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The Weekly Blog

Come & Stay

I’m frequently asked why anyone would visit Kelso if it weren’t for the racecourse. I suppose it’s a fair question.

Wolverhampton, Uttoxeter, Warwick and Leicester: all places that I’ve visited for the express purpose of visiting a racecourse and never for any other reason. Chester has rather a good zoo and nice city walls, Cartmel is a beautiful village, and I have a soft spot for Worcester.

But I’d be hard-pushed to find a reason for travelling to Chelmsford, or Yarmouth, unless it was to attend the races. Liverpool doesn’t have much appeal for me without Aintree. And Manchester, where the racecourse closed in 1963… well, what’s the point?

Don’t get me wrong, I’m sure there are a lot of people living in these places who absolutely love being where they are, and who could dash off a dozen great things to do at the drop of a hat. But, if you’re one of them, start your own blog because this one is reserved for Kelso.

The school holidays are approaching, the days are lengthening, and it’s only natural that everyone is starting to think about places they’d like to visit – be it for a weekend, a week, or a fortnight. No one’s going to France this year because of the Olympics – what with all the tyres that lorry-drivers will be setting light to in the Champs-Élysées and milk that farmers will be pouring into the streets.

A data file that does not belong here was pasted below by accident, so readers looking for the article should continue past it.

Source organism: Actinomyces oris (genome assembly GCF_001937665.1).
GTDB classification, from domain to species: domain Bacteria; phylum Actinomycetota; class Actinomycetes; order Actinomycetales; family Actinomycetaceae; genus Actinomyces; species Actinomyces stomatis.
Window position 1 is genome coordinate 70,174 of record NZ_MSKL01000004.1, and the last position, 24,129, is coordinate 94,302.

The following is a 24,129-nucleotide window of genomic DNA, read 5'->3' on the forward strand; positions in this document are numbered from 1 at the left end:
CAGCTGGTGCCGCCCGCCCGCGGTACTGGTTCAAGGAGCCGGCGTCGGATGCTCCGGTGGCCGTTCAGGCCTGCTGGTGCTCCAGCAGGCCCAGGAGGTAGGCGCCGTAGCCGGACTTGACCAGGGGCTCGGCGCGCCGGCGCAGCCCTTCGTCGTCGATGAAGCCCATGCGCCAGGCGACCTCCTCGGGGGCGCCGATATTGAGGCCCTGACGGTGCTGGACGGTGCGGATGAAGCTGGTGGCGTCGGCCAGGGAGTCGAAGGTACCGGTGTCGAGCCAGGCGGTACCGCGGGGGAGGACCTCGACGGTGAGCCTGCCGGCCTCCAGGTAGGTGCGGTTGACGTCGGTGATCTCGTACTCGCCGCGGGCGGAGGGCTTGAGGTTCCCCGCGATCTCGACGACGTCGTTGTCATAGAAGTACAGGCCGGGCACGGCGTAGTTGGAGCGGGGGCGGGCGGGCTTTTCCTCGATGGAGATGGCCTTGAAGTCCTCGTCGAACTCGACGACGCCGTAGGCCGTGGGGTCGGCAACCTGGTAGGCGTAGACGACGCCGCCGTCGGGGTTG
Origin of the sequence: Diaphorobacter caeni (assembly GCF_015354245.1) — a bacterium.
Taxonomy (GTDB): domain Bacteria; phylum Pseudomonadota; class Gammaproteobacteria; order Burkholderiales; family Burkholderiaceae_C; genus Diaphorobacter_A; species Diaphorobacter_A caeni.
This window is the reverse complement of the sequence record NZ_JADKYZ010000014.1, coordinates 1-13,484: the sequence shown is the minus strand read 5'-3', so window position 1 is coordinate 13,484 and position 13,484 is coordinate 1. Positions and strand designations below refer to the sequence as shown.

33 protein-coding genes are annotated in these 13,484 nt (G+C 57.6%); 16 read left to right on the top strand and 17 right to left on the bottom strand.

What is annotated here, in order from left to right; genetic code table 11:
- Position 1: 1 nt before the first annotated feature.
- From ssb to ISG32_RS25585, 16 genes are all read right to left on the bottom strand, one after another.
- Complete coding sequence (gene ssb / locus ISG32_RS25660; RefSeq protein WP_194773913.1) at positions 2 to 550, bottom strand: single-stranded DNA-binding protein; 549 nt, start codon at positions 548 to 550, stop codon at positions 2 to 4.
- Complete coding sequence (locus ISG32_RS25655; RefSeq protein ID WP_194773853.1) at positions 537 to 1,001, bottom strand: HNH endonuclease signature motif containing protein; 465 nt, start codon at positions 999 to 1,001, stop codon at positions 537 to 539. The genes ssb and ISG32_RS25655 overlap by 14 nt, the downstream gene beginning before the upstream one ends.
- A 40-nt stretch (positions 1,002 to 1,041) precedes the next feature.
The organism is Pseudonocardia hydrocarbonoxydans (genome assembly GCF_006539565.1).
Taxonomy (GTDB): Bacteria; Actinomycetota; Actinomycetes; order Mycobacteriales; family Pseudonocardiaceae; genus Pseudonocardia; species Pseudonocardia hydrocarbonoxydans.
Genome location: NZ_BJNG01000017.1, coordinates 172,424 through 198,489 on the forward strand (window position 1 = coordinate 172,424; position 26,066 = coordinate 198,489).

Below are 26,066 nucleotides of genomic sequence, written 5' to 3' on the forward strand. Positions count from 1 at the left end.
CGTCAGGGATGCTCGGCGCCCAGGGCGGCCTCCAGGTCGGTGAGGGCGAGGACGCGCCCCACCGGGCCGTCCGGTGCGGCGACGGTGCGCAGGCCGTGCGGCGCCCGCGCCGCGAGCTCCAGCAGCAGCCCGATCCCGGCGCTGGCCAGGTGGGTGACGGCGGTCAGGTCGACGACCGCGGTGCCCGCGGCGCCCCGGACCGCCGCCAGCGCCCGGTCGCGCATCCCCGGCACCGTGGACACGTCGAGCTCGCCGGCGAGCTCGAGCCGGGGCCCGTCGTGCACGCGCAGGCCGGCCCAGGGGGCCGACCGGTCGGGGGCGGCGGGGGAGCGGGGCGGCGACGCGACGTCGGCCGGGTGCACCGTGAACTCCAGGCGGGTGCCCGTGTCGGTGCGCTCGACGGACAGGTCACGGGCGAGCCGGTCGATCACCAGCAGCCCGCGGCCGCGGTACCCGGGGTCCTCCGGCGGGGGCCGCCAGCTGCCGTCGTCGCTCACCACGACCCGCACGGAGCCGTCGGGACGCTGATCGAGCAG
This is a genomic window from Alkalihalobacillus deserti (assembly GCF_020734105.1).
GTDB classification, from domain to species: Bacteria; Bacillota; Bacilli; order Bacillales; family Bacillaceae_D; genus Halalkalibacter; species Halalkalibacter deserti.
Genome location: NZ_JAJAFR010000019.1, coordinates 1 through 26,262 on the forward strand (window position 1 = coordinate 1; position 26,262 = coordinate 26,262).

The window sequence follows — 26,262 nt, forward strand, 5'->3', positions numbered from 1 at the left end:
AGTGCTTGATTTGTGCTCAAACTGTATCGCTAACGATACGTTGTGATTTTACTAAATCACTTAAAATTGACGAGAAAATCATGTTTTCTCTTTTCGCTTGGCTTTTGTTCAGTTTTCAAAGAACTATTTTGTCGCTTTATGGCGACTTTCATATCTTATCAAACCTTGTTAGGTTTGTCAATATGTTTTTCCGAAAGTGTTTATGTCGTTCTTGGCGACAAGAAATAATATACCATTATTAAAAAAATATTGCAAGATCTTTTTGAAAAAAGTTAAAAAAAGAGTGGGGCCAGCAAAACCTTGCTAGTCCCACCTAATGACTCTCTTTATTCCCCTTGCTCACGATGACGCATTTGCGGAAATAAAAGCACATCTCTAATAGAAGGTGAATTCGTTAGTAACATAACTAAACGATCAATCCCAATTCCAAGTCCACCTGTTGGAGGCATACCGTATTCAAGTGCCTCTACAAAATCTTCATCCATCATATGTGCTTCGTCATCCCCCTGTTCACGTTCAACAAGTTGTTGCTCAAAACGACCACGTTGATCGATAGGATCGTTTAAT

War zones are out, southern Europe is too hot and no one wants to fly near volcanoes any more. So really, despite there being no racing at Kelso until September, there’s no better place to come and stay.

Set in the heart of the Scottish Borders, Kelso is a great location from which to explore the beautiful countryside: the Tweed Valley, Eildon Hills and Cheviots; the enormous, empty, sandy beaches of the Northumbrian coastline. There are castles too, practically one every couple of miles: Floors Castle (the largest inhabited house in Scotland), Hume Castle, Greenlaw Tower, Smailholm Tower and Duns Castle, to name just a few that I pass close-by on a daily basis.

Scone Palace is a day trip away to the north – worth seeing, even if there wasn’t racing there on Sunday, where our selection is Ballygrifincottage in the Perth Gold Cup.

Kelso has a beautiful town square too, surrounded by shops with lots of independent retailers. And just off the square, near the ruins of the abbey on Bridge Street, is a wee gem: Scott’s Bistro, Deli & Butcher, where it’s possible to enjoy great French cooking without all the hassle of actually going to France.

Having been open exclusively at lunchtime, the Bistro is now serving food on Thursday, Friday and Saturday evenings: fabulous Bouillabaise, Warm Goats Cheese Tart, Fresh Cut Steak Tartare, French Onion Soup, and Moules Marinere. All of them magnificent and worth the visit to Kelso, even outside of the horseracing season.

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